Five Lessons For Wedding Singers

By Ron Stauffer on March 3, 2013


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I'm not a professional singer by any means. I've never done a paid gig before and I've never sold a single record. However, singing is a passion of mine, and I've sung for audiences many times. Sometimes this has been in a chorale, sometimes it's been as part of a play or musical production, and sometimes I've sung alone.

Though singing for an audience is a very similar experience no matter the format or venue, there's one kind of singing that is different in my experience than others: singing at weddings.

When I first met the woman who is now my wife, I was thrilled to learn that she was also a singer, and that she had a beautiful and confident voice. I was even happier to learn that she and I sing well together. Before we were married, we started singing together informally and have since sung together at a few weddings.

Over the years, I’ve learned some of the nuance of singing at weddings through experience, so I've written down a short list of just some of the lessons I've learned. I hope you find them helpful.

Lesson #1: Weddings can be more emotional than other performances.

While it’s obvious you should practice your song over and over ahead of time, one thing that practicing may not prepare you for is the sheer emotion you may feel while onstage, especially if you’re at the wedding of a dear friend or family member. It can be hard not to let your emotions affect your performance. A few years ago, my wife and I sang at my sister’s wedding, and our two daughters were the flower girls. They were so beautiful walking down the aisle in their dresses, and tossing their flower petals on this day which was so special, that I was nearly moved to tears taking it all in—all while trying to sing! Singing with a frog in your throat and holding back tears is very difficult and can make your voice suffer. If you’re going to sing at a wedding, try to at least be prepared for the the emotional impact and try to sing through it.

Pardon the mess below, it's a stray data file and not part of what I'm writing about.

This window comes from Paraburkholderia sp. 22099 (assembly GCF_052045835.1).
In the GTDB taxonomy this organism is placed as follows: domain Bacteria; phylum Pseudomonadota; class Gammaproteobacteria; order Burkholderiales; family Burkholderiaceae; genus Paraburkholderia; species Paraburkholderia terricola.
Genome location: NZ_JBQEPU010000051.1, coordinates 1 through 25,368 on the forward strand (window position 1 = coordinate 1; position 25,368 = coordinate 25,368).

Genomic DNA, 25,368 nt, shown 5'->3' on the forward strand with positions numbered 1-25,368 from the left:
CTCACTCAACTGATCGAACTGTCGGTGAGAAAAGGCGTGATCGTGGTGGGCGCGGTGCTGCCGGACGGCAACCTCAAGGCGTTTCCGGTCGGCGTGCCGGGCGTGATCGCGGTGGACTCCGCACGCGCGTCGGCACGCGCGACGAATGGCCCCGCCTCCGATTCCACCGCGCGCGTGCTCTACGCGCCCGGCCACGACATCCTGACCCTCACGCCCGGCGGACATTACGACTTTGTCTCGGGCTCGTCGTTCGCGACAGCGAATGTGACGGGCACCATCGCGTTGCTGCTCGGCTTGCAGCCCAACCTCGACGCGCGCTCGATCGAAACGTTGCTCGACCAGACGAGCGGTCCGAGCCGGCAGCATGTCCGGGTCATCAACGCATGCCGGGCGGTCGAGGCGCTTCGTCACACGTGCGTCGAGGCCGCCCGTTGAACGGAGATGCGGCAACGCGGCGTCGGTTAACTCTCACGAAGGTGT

Lesson #2: Singing at your own wedding might not be a good idea.

If you’re the type that gets emotional or has performance anxiety, trying to sing at your own wedding may just be adding one more thing to stress over and worry about. Also, missing one of your lines because you’re distracted can change your wedding song from being something special and tender, into an embarrassing moment that you'll remember for many years.

My wife and I had planned on singing at our own wedding, but she (wisely) decided as the date drew near that we should instead record our song ahead of time and play it during the ceremony. This was a brilliant idea! On our wedding day, the sound tech just hit "play" on the song we had pre-recorded at a professional studio a few weeks before, so the final product sounded perfect, and we didn’t have to worry about remembering our lines. We just held each other close and listened to our song while a slideshow of our lives played on a big screen. This was SO much more relaxing! I’m glad we decided not to do a live performance at our wedding.